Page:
Throughout spring, water channels leading into and out of the pond should be cleaned and reinforced. Debris in the vein feeding the pond will decay, eating up oxygen and tipping up water temperatures; debris in the spillway will back up overflowing water, causing erosion around the spillway-approach channel and shore, not to mention increasing the chance for flooding. Spring is also the time to check for ice damage to piping.
Mind the watershed above the pond, especially cultivated farmland or terrain doused with manure, chemicals, or garbage. Open upstream land will feed detritus into ponds. Diversion ditches and berms around the upstream hemisphere of the pond help detour silt, but don’t dig them in spring! Refrain, too, early in the year, from logging, roadwork, or construction in the near upstream watershed.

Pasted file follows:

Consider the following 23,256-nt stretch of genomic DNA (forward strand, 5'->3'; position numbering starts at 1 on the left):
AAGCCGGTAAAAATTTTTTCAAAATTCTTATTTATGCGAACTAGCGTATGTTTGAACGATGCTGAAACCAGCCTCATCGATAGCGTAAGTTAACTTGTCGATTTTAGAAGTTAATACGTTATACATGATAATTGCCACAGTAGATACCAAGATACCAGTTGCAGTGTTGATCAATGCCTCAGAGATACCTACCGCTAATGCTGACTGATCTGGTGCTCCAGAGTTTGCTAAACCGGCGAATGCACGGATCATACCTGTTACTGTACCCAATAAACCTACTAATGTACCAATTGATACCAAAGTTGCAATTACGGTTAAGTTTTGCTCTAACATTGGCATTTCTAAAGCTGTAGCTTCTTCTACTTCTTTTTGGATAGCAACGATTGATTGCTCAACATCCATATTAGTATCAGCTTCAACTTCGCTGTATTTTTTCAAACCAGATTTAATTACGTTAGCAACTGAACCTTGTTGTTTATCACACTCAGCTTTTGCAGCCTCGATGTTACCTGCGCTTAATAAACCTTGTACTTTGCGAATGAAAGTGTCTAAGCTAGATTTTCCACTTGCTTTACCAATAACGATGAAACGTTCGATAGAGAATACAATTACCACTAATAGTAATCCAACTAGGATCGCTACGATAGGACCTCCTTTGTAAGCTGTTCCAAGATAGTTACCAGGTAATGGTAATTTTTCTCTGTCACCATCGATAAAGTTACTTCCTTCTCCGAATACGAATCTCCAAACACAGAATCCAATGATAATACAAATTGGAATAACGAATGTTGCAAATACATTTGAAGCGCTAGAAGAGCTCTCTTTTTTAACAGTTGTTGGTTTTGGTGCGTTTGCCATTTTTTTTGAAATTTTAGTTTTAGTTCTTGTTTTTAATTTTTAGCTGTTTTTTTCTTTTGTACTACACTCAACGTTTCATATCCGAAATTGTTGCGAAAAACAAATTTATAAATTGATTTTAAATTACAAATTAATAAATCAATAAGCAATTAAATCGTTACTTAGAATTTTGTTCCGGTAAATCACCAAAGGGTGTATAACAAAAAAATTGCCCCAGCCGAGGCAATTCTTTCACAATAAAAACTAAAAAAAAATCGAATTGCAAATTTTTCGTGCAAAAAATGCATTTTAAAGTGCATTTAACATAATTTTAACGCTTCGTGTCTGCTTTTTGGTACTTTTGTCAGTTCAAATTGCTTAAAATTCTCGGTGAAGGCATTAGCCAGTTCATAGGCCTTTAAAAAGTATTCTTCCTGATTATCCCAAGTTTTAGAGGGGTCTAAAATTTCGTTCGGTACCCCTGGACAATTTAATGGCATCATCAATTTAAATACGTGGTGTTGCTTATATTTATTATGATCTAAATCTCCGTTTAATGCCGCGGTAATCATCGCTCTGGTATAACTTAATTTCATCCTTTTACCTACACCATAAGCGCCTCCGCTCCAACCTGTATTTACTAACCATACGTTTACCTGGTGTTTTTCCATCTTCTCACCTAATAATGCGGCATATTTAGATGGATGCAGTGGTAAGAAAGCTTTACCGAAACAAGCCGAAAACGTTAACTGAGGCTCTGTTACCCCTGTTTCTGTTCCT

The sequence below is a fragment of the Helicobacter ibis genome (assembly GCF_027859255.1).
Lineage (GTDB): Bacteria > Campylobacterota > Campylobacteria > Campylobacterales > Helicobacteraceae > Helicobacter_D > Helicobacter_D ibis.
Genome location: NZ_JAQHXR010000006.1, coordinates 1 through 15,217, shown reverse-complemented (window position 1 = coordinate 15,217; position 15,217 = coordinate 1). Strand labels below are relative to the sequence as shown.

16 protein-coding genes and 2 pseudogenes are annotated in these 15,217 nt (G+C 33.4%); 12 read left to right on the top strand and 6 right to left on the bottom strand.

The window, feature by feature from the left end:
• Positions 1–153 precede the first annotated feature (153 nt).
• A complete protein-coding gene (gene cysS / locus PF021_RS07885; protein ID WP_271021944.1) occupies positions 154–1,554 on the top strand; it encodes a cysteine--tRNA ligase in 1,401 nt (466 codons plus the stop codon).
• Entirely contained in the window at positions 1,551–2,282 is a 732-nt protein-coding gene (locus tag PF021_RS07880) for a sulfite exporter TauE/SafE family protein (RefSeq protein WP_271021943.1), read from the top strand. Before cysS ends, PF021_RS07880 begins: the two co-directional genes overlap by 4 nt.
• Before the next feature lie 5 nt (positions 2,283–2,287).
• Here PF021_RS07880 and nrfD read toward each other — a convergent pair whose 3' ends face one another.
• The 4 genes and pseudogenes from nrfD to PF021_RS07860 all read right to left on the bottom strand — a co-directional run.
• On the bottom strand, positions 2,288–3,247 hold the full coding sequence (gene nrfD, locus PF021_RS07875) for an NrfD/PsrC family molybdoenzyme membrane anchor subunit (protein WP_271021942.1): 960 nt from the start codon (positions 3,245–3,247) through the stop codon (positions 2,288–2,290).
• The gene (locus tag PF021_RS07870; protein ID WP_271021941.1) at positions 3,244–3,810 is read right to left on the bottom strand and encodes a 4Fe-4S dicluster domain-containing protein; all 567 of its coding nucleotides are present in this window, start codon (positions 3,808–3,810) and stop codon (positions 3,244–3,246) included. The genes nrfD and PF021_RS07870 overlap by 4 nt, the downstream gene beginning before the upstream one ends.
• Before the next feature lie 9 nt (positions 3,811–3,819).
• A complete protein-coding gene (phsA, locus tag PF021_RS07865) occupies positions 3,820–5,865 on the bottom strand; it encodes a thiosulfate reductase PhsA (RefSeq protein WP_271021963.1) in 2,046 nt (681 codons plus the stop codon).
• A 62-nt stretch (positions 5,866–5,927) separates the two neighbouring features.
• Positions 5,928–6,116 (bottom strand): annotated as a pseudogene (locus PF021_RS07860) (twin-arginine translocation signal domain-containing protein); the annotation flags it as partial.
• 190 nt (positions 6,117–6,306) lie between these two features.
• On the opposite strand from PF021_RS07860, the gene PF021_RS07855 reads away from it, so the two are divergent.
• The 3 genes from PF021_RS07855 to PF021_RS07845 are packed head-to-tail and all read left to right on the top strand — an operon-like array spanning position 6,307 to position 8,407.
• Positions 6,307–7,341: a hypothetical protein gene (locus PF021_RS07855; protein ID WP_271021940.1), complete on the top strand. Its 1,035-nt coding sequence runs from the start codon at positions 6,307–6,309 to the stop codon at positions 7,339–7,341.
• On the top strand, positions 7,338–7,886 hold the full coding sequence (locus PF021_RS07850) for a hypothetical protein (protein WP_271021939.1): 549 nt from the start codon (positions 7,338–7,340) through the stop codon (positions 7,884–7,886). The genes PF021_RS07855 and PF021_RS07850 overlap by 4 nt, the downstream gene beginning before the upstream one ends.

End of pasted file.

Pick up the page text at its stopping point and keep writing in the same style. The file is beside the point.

Pipes that feed stream water to bypass ponds often clog in spring. A “digger dam” in the stream just above the intake pool will usually sweep silt around the pipe, and in conjunction with a screen and/or trash rack, will keep the inflow clear. For clearest passage through rough spring water, some pondkeepers find it simplest to close off side pipes at the source.
In the book Aquaculture, authors Bardach, Ryther, and McClarney recommend keeping silt out of fish ponds with a saran filter, a plastic mesh akin to today’s grainsack material. For ponds fed by sidepipe, they recommend capping the outlet with a saran sock, kind of a “pond condom.” For ponds with a natural-channel feed, they suggest trapping silt in a saran-bottomed box at shoreline water level. Not a bad notion, especially where fish–or fish keepers–are vexed by especially silty water.